Vail Daily column: The story of the Colorado lynx
The year was 1973, and though unbeknownst to many, a tragedy had struck the White River National Forest. A lynx was illegally trapped on Vail ski area. Now, while mildly tragic that this individual lynx had been killed, the real tragedy was not realized until months later. As time passed, no more lynx sightings were recorded, nor were any trapped and no carcasses were found. Months turned into years, and years turned into decades. Finally, the lynx was regarded as regionally extinct in Colorado. The last one definitively seen was the result of an illegal trapper’s escapade on the mountain we all love.
In 1997, the Colorado Division of Wildlife decided to try and reverse this damage by initiating a reintroduction of the charismatic carnivore. Between 1999 and 2006, 218 lynx were transplanted from Alaska and Canada into the San Juan Mountains in the southwestern sector of the state. Besides the reintroduction of wolves in Yellowstone National Park less than a decade before, this was to be the largest carnivore reintroduction the country had seen. The ultimate goal was to produce a stable and sustainable population of the feline. To monitor the cat’s location, movement, and preferred habitat, each of the original released lynx were fitted with telemetry collars which were the crucial instruments used to monitor the success of the project.
Early indications of the reintroduction showed that the project may have been doomed to fail. In the late ’90s when the reintroduction was underway, studies showed that the lynx’s preferred food, the snowshoe hare, had a particularly low population. Lynx carcasses with the tell-tale signs of starvation were not an uncommon sight among the field researchers monitoring the individuals. The low hare population combined with the stress of unfamiliar terrain almost proved too much for the elusive cat, not to mention the pressures exerted from the other carnivores of the region. Ten percent of the carcasses recovered in the first eight years were definitively shown to have died from starvation, with a likely higher percentage due to 36 percent of deaths being classified as inconclusive of a definitive cause. Needless to say, early results gave critics plenty of ammunition to garner and use against the reintroduction project.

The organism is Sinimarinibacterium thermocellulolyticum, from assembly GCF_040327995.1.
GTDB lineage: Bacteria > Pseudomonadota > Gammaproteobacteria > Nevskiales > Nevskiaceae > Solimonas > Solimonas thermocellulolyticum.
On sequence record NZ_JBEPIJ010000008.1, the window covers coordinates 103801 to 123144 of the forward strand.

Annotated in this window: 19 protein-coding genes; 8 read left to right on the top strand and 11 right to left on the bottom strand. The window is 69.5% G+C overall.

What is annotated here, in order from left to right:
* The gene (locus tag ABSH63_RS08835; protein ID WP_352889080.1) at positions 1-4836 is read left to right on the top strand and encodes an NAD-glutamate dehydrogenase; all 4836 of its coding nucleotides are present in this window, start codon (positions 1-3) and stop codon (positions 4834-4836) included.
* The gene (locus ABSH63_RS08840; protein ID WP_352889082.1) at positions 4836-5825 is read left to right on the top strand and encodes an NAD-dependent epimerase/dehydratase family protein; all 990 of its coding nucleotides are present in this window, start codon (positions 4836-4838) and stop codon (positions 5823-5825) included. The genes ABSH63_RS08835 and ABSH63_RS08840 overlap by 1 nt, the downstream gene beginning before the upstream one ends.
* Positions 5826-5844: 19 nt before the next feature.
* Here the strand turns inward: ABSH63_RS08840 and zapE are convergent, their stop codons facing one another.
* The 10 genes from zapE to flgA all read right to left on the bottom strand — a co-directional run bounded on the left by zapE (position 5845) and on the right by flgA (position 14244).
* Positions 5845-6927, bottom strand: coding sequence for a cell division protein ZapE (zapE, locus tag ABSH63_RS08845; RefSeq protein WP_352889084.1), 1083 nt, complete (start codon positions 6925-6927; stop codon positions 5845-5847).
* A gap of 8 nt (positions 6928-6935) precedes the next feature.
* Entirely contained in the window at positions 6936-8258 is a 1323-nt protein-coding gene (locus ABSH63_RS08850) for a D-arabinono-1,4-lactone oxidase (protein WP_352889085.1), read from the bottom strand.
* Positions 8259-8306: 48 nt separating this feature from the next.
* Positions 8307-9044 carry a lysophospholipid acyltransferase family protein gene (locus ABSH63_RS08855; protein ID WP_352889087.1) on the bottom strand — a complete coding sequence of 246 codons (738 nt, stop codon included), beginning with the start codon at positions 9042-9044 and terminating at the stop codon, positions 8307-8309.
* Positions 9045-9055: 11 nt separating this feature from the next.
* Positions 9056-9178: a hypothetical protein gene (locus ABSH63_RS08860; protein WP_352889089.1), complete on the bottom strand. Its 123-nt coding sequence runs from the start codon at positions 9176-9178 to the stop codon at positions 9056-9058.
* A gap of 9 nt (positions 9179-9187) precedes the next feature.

The Comeback Cat
After the initial negative results, release protocol was altered and results improved. Also, as it turns out, it was a very good idea more than 200 individuals were released in the wild. Initial mortality rates of released animals are staggeringly high at around 50 percent. The most basic aspect of the survival of the fittest concept teaches us that only the strong survive. The idea in reintroductions like this one is that there simply has to be enough survivors to produce a stable population. By 2007, 101 (47 percent) of the 218 individuals had perished, but the signs of success were beginning to show. Most notably, baby lynx were being born. By 2010, there were third generation lynx running around Colorado, meaning the original individuals had become grandparent lynx. Over 40 percent of females were bearing litters, with a total of 141 new lynx counted by researchers. Later that year, the Colorado Division of Wildlife declared the reintroduction a success. The lynx were thriving in their old stomping grounds and the population’s birth rate was higher than the death rate, a trend thought to still be occurring. With most of the current population being second generation or beyond, they lack collars and are therefore hard to monitor, but as of 2010, there was a stable population of an estimated 250 lynx and showing signs of growth. While the lynx is still considered a threatened species in the lower 48, this project could very well change that. Thanks to the CDOW, we can see that it is very possible to have success in carnivore reintroductions.
Taylor Haas is a naturalist at Walking Mountain Science Center. He hails from the state of Texas, and we reckon if ya’ll look over yonder by that mountain over there, you can see him skiing down it most days.
They drove from NYC to LA in 27.5 hours at an average speed of 103 mph, but had to slow down in Eagle County
Setting a Cannonball record is no easy feat, especially when you have to drive through Eagle County.